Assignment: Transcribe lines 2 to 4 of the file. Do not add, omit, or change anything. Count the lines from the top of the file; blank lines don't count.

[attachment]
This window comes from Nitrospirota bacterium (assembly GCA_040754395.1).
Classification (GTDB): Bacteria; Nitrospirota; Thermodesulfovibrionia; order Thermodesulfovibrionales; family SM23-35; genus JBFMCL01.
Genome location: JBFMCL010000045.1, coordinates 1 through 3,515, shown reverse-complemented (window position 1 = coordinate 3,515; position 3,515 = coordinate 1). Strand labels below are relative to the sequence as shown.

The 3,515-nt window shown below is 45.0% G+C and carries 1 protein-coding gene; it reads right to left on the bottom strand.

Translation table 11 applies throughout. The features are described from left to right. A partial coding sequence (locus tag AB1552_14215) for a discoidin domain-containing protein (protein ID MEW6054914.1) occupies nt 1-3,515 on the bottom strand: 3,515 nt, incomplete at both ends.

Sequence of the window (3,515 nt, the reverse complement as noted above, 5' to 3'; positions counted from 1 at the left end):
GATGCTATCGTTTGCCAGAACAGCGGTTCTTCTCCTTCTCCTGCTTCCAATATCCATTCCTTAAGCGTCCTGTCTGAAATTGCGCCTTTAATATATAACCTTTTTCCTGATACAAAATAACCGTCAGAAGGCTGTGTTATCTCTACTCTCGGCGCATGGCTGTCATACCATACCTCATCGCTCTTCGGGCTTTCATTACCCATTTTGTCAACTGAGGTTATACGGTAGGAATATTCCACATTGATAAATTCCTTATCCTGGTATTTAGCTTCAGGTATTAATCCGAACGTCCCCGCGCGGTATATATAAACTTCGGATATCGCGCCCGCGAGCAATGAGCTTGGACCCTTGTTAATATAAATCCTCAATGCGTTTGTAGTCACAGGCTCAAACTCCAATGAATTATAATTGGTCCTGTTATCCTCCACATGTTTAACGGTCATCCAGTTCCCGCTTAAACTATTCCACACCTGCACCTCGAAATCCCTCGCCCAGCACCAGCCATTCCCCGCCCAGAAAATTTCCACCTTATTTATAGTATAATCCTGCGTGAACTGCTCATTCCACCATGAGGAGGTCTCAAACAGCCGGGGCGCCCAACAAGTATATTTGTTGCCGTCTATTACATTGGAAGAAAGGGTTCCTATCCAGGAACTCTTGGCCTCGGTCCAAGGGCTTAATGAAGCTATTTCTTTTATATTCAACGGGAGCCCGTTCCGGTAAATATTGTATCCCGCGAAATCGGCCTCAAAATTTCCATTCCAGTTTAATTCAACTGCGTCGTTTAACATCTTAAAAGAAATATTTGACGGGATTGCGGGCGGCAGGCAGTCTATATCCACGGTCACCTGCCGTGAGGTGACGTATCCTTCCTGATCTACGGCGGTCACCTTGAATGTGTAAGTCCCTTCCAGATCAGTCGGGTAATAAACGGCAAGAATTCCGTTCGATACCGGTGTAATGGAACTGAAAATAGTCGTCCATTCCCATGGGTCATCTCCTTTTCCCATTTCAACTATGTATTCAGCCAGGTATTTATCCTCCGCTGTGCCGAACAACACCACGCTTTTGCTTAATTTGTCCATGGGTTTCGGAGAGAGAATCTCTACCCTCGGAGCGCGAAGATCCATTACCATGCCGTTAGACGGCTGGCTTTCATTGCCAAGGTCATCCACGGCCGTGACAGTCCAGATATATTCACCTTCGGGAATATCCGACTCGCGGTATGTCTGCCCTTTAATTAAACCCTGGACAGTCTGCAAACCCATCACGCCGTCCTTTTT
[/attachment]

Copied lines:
Classification (GTDB): Bacteria; Nitrospirota; Thermodesulfovibrionia; order Thermodesulfovibrionales; family SM23-35; genus JBFMCL01.
Genome location: JBFMCL010000045.1, coordinates 1 through 3,515, shown reverse-complemented (window position 1 = coordinate 3,515; position 3,515 = coordinate 1). Strand labels below are relative to the sequence as shown.

The 3,515-nt window shown below is 45.0% G+C and carries 1 protein-coding gene; it reads right to left on the bottom strand.